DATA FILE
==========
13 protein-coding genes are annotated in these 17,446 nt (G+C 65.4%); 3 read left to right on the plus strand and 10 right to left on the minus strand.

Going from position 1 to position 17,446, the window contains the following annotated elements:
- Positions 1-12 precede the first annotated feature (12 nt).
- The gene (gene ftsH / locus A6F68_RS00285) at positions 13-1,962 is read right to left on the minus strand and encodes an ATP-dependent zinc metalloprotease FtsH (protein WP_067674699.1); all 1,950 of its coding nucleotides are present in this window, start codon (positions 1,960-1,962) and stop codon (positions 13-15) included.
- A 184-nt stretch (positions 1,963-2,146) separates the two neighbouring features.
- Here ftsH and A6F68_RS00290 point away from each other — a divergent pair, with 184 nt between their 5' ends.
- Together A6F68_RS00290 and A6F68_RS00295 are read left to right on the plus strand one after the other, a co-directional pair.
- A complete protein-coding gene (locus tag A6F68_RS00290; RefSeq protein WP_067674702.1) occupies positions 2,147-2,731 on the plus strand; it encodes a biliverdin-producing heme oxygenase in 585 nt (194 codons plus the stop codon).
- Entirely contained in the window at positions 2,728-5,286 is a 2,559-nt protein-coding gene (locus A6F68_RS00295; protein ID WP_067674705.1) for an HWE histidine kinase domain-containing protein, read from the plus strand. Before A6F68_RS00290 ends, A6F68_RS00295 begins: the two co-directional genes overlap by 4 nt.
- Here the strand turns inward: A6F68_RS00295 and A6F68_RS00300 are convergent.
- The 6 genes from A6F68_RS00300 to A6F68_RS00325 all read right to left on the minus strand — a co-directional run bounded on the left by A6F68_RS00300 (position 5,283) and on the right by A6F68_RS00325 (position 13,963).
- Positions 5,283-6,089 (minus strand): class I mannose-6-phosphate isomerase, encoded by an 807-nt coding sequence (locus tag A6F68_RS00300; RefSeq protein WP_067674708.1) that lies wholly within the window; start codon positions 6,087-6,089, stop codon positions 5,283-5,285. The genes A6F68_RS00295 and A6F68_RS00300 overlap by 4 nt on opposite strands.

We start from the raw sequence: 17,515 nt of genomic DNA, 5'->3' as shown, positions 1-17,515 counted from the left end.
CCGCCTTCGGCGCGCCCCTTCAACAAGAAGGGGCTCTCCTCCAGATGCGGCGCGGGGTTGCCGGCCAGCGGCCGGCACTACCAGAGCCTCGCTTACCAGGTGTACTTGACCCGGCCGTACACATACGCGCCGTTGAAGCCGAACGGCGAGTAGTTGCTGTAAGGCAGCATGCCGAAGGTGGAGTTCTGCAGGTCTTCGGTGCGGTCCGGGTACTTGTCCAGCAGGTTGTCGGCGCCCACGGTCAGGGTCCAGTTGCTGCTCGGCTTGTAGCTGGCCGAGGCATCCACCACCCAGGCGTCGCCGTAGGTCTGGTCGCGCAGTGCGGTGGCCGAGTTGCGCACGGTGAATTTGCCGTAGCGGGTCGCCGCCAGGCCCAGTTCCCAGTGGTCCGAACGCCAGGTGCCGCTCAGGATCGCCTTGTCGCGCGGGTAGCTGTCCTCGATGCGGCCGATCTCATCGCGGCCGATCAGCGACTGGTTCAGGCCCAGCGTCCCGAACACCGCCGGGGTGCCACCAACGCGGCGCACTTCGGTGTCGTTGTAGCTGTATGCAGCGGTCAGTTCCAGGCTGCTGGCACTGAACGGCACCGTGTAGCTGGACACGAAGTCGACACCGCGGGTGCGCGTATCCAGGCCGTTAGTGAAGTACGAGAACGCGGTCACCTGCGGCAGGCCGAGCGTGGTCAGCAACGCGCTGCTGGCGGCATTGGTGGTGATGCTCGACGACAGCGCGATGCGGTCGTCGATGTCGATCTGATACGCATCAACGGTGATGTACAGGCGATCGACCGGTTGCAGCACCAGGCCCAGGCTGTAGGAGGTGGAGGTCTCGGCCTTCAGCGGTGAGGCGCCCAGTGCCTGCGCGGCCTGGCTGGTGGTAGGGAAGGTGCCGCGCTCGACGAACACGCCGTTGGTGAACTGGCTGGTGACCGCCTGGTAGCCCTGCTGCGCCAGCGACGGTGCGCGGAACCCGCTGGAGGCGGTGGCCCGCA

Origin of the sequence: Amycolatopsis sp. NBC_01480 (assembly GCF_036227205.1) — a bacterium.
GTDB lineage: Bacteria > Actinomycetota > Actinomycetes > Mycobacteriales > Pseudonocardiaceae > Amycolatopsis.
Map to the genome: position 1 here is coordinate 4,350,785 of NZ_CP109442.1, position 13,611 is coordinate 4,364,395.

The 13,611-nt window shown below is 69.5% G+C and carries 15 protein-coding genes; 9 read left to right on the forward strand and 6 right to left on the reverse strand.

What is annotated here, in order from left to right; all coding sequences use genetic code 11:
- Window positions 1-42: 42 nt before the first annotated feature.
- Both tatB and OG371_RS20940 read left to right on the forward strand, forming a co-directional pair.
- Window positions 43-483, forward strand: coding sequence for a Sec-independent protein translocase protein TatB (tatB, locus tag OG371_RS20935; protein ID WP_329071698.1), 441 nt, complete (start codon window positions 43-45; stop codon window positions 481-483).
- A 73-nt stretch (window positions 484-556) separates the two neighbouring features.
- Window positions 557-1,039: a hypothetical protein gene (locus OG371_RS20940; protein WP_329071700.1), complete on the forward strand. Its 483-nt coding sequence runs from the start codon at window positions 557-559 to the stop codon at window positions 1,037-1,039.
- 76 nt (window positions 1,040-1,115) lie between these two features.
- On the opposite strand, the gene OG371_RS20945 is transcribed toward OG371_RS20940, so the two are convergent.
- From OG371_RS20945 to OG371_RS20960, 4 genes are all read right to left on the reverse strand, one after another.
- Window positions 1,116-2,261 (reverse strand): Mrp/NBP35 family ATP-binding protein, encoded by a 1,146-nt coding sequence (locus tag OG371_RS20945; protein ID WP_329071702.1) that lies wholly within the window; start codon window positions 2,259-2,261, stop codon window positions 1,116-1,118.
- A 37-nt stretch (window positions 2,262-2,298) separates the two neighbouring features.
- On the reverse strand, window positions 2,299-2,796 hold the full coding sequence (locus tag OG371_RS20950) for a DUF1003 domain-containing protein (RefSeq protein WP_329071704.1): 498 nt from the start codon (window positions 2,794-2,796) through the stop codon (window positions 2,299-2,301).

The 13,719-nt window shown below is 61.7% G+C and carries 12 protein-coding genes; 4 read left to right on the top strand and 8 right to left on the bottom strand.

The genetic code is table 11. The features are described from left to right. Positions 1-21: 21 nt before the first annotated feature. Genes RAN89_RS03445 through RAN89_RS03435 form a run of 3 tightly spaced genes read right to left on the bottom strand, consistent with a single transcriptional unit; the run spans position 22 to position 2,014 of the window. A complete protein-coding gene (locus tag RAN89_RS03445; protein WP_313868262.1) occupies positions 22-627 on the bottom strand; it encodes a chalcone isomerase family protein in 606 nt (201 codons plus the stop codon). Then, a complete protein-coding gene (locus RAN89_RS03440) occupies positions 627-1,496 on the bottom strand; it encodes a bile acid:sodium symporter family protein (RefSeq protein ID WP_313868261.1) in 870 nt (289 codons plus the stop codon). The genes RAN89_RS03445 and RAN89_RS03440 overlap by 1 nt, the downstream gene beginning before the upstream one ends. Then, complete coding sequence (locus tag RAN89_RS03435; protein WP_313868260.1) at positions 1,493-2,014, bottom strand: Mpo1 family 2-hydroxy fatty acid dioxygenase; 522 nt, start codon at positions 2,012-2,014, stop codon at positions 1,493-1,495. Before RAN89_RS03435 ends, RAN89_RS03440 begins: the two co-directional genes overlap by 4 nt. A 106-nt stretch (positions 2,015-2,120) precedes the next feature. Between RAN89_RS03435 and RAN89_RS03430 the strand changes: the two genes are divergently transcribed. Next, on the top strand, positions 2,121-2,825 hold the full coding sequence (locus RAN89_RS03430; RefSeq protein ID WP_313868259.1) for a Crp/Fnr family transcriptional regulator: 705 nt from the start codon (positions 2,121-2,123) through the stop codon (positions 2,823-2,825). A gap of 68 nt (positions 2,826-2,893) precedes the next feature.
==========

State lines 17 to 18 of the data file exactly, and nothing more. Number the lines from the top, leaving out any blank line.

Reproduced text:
Map to the genome: position 1 here is coordinate 4,350,785 of NZ_CP109442.1, position 13,611 is coordinate 4,364,395.

The 13,611-nt window shown below is 69.5% G+C and carries 15 protein-coding genes; 9 read left to right on the forward strand and 6 right to left on the reverse strand.